Iíve been to places in our country while in uniform during times when many people acted as though they would prefer to have anthrax walking through the door to a soldier.I wish I could transport all of you to a major airport in our country around the mid 60ís to early 70ís, and let you observe how their countrymen welcomed home many soldiers returning from service in Vietnam.Or to a college campus to watch students burn draft cards and the American flag.Itís difficult to find the words to describe feelings those scenes bring about, just as it is difficult to understand how people such as our previously mentioned school administrator think.Whom does she suppose made it possible for the freest nation on earth to come into existence?Iíll stop rambling here and share a poem from a poet with which most soldiers are familiar.He captures the sentiment well.Happy Veterans Day, and thank you for serving our country!

 

 

Tommy

By

Rudyard Kipling

 

I went into a public-'ouse to get a pint o' beer,
The publican 'e up an' sez, "We serve no red-coats here."
The girls be'ind the bar they laughed an' giggled fit to die,
I outs into the street again an' to myself sez I:
††† O it's Tommy this, an' Tommy that, an' "Tommy, go away";
††† But it's "Thank you, Mister Atkins", when the band begins to play,
††† The band begins to play, my boys, the band begins to play,
††† O it's "Thank you, Mister Atkins", when the band begins to play.
 
I went into a theatre as sober as could be,
They gave a drunk civilian room, but 'adn't none for me;
They sent me to the gallery or round the music-'alls,
But when it comes to fightin', Lord! they'll shove me in the stalls!
††† For it's Tommy this, an' Tommy that, an' "Tommy, wait outside";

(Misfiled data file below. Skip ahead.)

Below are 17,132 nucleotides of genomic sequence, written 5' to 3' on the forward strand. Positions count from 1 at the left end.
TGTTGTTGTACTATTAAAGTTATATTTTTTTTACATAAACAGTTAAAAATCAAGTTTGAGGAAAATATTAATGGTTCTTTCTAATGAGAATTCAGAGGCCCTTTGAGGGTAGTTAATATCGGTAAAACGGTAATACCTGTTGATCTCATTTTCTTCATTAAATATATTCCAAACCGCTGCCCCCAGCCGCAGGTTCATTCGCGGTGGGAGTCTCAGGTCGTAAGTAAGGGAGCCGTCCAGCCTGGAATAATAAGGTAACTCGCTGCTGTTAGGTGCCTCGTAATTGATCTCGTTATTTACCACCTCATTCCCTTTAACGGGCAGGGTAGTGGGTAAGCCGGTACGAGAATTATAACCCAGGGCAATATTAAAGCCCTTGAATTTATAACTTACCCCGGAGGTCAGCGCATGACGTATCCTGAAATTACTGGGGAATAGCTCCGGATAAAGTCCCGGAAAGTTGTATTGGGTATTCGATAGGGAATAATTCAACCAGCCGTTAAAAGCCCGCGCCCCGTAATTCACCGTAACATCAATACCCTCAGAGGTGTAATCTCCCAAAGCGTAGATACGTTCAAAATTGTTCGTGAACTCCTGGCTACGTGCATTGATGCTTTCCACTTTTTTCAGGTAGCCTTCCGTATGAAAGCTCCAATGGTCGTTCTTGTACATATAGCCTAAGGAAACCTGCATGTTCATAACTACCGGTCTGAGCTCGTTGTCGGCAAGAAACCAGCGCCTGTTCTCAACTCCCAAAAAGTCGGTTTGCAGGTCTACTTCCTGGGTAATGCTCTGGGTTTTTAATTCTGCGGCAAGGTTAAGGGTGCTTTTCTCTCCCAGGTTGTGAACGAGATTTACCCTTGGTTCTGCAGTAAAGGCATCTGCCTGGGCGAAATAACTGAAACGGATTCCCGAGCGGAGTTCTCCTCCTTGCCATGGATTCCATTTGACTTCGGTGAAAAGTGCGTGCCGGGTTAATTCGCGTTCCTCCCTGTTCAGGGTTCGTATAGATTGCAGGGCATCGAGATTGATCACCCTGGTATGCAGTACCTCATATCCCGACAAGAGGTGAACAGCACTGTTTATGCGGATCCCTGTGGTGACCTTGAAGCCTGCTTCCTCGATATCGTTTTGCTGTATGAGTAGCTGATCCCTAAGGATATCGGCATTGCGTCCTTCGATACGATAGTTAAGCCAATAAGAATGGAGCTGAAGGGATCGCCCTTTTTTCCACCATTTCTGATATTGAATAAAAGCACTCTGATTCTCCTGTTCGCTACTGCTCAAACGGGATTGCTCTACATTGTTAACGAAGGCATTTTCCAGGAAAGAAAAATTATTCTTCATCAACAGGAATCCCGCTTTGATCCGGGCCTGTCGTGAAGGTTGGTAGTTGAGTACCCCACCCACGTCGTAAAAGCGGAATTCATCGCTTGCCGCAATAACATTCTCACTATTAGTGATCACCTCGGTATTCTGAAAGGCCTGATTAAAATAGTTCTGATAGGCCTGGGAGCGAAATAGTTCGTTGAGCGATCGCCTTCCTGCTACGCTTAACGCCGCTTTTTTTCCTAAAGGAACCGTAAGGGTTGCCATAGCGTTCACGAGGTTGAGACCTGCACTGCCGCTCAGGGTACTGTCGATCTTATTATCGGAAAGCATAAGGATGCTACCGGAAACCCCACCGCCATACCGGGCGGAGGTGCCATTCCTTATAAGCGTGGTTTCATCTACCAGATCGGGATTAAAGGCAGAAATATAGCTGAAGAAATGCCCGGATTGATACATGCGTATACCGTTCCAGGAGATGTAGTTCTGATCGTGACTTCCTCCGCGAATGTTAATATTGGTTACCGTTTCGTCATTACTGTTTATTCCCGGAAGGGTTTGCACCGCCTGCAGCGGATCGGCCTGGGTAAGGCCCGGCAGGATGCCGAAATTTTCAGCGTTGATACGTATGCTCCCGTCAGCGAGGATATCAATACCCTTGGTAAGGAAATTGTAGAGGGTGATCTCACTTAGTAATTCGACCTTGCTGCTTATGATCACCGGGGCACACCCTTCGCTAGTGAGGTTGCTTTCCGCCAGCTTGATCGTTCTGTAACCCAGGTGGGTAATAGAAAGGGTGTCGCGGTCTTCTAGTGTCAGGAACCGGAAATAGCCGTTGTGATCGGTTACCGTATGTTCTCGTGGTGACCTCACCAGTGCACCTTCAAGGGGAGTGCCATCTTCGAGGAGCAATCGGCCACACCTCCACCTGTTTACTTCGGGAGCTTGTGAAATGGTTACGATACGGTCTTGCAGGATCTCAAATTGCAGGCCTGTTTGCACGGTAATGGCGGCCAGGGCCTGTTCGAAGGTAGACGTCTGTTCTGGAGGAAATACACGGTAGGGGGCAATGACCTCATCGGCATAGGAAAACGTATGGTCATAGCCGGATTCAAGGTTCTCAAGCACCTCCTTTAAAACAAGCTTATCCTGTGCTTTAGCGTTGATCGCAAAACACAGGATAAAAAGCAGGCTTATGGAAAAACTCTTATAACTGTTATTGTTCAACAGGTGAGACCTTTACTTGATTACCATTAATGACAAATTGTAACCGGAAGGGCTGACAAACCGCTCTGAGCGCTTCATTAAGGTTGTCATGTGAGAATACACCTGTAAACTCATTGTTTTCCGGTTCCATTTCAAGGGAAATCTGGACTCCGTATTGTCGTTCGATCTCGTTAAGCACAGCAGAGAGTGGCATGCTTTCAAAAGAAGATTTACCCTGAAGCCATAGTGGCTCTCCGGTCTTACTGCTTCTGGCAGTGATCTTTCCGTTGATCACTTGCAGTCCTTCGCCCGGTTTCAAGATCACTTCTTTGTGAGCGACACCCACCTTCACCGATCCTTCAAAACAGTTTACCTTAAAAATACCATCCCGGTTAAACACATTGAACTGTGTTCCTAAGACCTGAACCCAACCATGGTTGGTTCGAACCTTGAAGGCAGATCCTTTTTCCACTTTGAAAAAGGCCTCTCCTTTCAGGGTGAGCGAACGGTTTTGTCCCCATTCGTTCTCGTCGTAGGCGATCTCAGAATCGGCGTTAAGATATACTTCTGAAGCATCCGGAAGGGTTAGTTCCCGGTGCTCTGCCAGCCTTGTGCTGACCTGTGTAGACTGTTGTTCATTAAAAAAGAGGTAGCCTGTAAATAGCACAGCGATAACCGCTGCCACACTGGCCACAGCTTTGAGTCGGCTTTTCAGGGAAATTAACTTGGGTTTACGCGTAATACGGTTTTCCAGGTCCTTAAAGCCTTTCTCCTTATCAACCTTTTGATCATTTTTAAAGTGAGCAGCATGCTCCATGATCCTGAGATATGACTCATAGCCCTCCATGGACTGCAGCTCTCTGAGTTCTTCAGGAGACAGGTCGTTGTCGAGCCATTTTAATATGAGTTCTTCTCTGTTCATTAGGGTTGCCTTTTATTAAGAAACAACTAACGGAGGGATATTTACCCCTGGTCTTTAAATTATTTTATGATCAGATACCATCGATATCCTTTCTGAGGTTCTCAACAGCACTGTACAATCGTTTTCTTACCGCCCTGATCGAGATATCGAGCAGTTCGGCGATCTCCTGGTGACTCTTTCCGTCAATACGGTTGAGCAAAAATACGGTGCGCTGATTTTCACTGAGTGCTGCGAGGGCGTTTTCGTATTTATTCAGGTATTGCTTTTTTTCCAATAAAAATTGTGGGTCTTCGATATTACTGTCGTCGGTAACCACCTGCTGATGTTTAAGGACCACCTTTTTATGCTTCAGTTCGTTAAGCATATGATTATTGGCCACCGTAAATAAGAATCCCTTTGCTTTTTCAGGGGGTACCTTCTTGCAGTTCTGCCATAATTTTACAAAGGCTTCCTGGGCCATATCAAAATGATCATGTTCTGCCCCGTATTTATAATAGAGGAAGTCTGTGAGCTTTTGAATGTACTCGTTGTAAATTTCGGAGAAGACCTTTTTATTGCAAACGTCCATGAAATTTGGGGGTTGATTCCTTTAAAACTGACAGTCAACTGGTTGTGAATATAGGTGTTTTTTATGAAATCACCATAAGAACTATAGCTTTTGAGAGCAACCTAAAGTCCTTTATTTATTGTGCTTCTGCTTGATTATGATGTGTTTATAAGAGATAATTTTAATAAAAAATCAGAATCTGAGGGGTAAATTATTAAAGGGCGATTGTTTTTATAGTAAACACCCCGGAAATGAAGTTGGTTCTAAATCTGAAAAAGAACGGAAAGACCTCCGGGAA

††† But it's "Special train for Atkins" when the trooper's on the tide,
††† The troopship's on the tide, my boys, the troopship's on the tide,
††† O it's "Special train for Atkins" when the trooper's on the tide.
 
Yes, makin' mock o' uniforms that guard you while you sleep
Is cheaper than them uniforms, an' they're starvation cheap;
An' hustlin' drunken soldiers when they're goin' large a bit
Is five times better business than paradin' in full kit.
††† Then it's Tommy this, an' Tommy that, an' "Tommy, 'ow's yer soul?"
††† But it's "Thin red line of 'eroes" when the drums begin to roll,
††† The drums begin to roll, my boys, the drums begin to roll,
††† O it's "Thin red line of 'eroes" when the drums begin to roll.
 
We aren't no thin red 'eroes, nor we aren't no blackguards too,
But single men in barricks, most remarkable like you;
An' if sometimes our conduck isn't all your fancy paints,
Why, single men in barricks don't grow into plaster saints;
††† While it's Tommy this, an' Tommy that, an' "Tommy, fall be'ind",
††† But it's "Please to walk in front, sir", when there's trouble in the wind,
††† There's trouble in the wind, my boys, there's trouble in the wind,
††† O it's "Please to walk in front, sir", when there's trouble in the wind.
 
You talk o' better food for us, an' schools, an' fires, an' all:
We'll wait for extry rations if you treat us rational.
Don't mess about the cook-room slops, but prove it to our face
The Widow's Uniform is not the soldier-man's disgrace.
††† For it's Tommy this, an' Tommy that, an' "Chuck him out, the brute!"
††† But it's "Saviour of 'is country" when the guns begin to shoot;
††† An' it's Tommy this, an' Tommy that, an' anything you please;
††† An' Tommy ain't a bloomin' fool -- you bet that Tommy sees!